(Changes story link at end of paragraph 8)
* March oil imports 5.43 mln bpd, up 0.2 pct m/m, down 2.1
* March copper imports up 7.2 pct m/m, down 30 pct y/y
* Iron ore imports up 14.4 pct m/m, up 2.7 pct y/y
* Soybean imports up 32.4 pct m/m, down 20.5 pct y/y
By Fayen Wong
SHANGHAI, April 10 (Reuters) - Chinese imports of key
commodities rebounded in March from the month before as hopes of
a strengthening economy encouraged end-users to ramp up output
and cautiously replenish stocks.
With broader trade data also signalling domestic demand is
gathering the steam needed to drive a recovery in the world's
No.2 economy, analysts said China's appetite for commodity
imports should continue to see a modest recovery through the
second quarter, when manufacturing and construction typically
Copper imports climbed 7.2 percent in March from February,
iron ore increased 14.4 percent, while crude oil eked out a 0.2
percent rise, data from the General Customs Administration
showed on Wednesday.
"We should see a modest recovery as economic activity picks
up. We've already begun to see downstream industries start up
more perceptibly in late March compared to earlier months," said
Cheng Sijin, a commodities analyst at Barclays Research.
"But reality will struggle to match hyped up expectations of
a strong recovery. We expect to see a slow grind up in demand."
China is the world's top buyer of copper, soy, iron ore and
its second-largest importer of crude oil after the United
States. All eyes have been on the pace of its economic recovery,
with investors hoping it can offset resurgent worries over
Europe's debt crisis.
Cooling China inflation on Tuesday reinforced hopes for an
extended period of easy monetary policy, but uncertainty about
the latest bird flu outbreak in the country could offer some
headwinds to demand.
China's daily crude oil imports in March fell 2.1 percent
versus a year earlier, however, as some refineries started
maintenance programmes amid high fuel stocks. They dropped in
line with expectations to 23.05 million tonnes, or 5.43 million
barrels per day (bpd).
Chinese refineries processed close to 10 million bpd in the
first two months of the year, a level just a touch off the
record rate of 10.15 million bpd in December, as newly started
refining facilities ran at high rates.
IRON ORE, COPPER
Iron ore imports grew 14.4 percent from the previous month,
but shipments were still at their second-lowest in five months
amid a tepid recovery in the country's appetite for steel.
Compared to a year ago, March imports were up 2.7 percent.
Total imports in the first quarter were flat from the year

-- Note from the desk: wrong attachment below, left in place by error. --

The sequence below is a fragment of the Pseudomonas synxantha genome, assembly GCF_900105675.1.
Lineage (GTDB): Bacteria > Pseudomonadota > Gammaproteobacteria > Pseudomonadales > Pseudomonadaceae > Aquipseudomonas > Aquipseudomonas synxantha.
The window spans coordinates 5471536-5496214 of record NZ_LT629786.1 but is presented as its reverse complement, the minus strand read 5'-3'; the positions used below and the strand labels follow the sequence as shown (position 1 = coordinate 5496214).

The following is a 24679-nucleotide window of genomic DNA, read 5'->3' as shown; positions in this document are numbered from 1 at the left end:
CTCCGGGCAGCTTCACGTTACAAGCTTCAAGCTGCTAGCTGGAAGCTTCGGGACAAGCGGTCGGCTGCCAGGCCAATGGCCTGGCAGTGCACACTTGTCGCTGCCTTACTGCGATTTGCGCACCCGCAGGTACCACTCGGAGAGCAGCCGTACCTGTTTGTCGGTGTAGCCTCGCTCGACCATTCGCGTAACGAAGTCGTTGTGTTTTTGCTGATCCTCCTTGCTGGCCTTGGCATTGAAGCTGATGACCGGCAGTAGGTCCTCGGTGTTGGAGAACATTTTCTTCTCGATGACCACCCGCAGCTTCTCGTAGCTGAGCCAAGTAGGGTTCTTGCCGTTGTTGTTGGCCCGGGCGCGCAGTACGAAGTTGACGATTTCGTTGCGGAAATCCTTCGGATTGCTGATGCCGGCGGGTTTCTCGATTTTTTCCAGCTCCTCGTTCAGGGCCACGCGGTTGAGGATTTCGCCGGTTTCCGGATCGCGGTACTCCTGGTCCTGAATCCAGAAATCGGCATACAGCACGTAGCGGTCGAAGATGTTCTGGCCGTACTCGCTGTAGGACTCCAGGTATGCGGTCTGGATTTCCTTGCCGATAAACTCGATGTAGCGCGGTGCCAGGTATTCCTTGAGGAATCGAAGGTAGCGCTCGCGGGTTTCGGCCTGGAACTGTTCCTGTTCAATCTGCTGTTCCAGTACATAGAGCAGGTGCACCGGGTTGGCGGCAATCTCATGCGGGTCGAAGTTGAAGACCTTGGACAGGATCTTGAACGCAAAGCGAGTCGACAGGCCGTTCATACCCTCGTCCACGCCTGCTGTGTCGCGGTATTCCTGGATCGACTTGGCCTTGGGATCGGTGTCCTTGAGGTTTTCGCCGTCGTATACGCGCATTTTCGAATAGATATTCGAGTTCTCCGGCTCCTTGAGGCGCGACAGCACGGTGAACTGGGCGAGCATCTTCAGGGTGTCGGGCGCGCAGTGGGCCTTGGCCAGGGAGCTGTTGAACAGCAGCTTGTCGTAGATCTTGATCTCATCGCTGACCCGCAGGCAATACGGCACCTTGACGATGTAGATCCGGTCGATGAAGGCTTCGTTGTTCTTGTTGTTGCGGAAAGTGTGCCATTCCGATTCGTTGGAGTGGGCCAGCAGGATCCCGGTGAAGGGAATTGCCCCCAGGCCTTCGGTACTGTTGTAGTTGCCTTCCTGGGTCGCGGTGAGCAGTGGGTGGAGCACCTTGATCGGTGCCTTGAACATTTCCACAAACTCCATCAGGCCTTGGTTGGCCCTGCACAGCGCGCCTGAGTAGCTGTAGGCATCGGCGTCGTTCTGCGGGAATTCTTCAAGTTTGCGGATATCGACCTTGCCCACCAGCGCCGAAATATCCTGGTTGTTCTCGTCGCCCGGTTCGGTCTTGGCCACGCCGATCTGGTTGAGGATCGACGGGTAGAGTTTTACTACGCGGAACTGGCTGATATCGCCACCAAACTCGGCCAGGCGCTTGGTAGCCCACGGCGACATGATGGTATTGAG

before at 186.5 million tonnes.
But with March being a longer month, analysts said the
average daily increase for iron ore shipments worked out to be a
mere 3 percent.
"This shows that steel mills are not significantly
restocking and are just purchasing what they need despite
inventory at ports having fallen to about 68 million tonnes from
a high of around 97 million tonnes last year," said Helen Lau,
senior commodities analyst at UOB-Kay Hian.
"Mills have been quite cautious in importing iron ore
because steel demand didn't recover as expected in the first
quarter and steel product inventories are still high at around
21 million tonnes."
Elsewhere, copper imports rose 7.2 percent from February to
319,603 tonnes on hopes factories would ramp up output after the
Lunar New Year break, but fell by a sharp 30 percent from a year
The mild recovery in March arrivals came even though the
price arbitrage for imports had improved, suggesting domestic
demand remained sluggish.
Traders cautioned that April imports could come under
pressure due to a drop in term shipments of the refined metal
from key suppliers Chile and India.
Separately, China imported 3.84 million tonnes of soybeans
in March, up 32.4 percent from February but down 20.5 percent
from a year ago as port congestion in Brazil delayed some
Imports are expected to pick up from March after a seasonal
slowdown in the first two months, but outbreaks of the new
strain of bird flu in some areas could hurt restocking of
soymeal for feed for poultry, traders said.
The commerce ministry has forecast April imports at 5.7
million tonnes, the highest so far this year. Meanwhile, imports
could rise to more than 6 million tonnes in May and June,
according to estimates by the China National Grain and Oils
Information Centre (CNGOIC).
(Reporting by Fayen Wong; Editing by Joseph Radford)